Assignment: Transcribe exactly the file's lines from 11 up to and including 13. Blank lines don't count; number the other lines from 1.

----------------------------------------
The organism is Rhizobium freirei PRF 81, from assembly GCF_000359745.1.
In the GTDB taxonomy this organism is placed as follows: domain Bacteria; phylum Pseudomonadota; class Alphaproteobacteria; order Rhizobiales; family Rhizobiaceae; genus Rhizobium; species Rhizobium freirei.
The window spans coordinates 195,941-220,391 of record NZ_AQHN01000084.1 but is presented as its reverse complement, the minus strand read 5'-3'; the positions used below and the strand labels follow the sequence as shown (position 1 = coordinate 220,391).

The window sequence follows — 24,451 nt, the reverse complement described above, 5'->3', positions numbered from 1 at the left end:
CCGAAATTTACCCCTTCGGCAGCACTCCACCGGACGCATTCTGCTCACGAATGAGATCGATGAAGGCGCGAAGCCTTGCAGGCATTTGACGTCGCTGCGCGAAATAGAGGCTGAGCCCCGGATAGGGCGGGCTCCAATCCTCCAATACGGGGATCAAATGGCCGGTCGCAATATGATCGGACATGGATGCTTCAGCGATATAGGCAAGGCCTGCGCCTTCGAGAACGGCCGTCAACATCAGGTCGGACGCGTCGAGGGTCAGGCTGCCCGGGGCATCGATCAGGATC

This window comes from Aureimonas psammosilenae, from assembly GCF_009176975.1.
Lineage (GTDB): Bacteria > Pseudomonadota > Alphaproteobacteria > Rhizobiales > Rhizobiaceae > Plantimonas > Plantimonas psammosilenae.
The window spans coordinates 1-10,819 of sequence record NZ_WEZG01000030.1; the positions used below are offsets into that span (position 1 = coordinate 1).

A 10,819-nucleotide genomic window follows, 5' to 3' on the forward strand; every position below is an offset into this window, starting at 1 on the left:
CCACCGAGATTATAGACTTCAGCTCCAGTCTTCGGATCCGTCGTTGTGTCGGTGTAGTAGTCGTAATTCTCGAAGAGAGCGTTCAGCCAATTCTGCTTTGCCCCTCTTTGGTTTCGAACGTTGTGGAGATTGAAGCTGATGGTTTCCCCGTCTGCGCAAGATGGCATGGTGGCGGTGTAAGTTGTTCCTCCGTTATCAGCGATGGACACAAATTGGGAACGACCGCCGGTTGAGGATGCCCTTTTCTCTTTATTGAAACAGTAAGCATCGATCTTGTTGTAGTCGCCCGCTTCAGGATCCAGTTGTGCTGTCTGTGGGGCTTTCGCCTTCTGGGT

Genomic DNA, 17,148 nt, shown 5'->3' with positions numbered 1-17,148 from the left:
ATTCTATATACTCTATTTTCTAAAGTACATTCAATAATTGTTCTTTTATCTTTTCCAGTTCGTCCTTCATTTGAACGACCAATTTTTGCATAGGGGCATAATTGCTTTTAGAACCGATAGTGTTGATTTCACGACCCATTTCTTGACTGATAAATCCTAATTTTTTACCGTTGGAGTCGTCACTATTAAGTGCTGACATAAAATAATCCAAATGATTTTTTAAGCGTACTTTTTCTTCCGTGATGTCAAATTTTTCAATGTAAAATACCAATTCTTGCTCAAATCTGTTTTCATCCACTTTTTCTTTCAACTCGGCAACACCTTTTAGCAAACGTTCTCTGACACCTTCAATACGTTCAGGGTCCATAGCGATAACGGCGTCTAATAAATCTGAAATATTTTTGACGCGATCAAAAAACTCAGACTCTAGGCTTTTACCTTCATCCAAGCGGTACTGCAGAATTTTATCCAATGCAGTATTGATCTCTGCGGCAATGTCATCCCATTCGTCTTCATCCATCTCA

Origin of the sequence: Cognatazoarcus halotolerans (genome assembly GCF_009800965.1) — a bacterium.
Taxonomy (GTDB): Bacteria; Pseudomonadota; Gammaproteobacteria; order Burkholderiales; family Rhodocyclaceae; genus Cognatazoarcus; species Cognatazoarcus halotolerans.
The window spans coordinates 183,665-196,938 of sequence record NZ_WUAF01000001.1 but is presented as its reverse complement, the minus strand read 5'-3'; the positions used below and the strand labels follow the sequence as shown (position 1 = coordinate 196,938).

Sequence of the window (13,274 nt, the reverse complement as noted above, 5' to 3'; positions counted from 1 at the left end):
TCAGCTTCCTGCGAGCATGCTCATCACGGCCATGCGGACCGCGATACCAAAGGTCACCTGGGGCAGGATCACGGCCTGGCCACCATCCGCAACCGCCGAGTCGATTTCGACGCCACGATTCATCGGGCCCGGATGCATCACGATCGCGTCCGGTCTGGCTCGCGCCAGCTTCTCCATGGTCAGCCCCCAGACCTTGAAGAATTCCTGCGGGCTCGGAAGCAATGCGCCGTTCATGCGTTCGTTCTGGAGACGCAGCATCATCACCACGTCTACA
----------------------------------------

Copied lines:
Genomic DNA, 17,148 nt, shown 5'->3' with positions numbered 1-17,148 from the left:
ATTCTATATACTCTATTTTCTAAAGTACATTCAATAATTGTTCTTTTATCTTTTCCAGTTCGTCCTTCATTTGAACGACCAATTTTTGCATAGGGGCATAATTGCTTTTAGAACCGATAGTGTTGATTTCACGACCCATTTCTTGACTGATAAATCCTAATTTTTTACCGTTGGAGTCGTCACTATTAAGTGCTGACATAAAATAATCCAAATGATTTTTTAAGCGTACTTTTTCTTCCGTGATGTCAAATTTTTCAATGTAAAATACCAATTCTTGCTCAAATCTGTTTTCATCCACTTTTTCTTTCAACTCGGCAACACCTTTTAGCAAACGTTCTCTGACACCTTCAATACGTTCAGGGTCCATAGCGATAACGGCGTCTAATAAATCTGAAATATTTTTGACGCGATCAAAAAACTCAGACTCTAGGCTTTTACCTTCATCCAAGCGGTACTGCAGAATTTTATCCAATGCAGTATTGATCTCTGCGGCAATGTCATCCCATTCGTCTTCATCCATCTCA

Origin of the sequence: Cognatazoarcus halotolerans (genome assembly GCF_009800965.1) — a bacterium.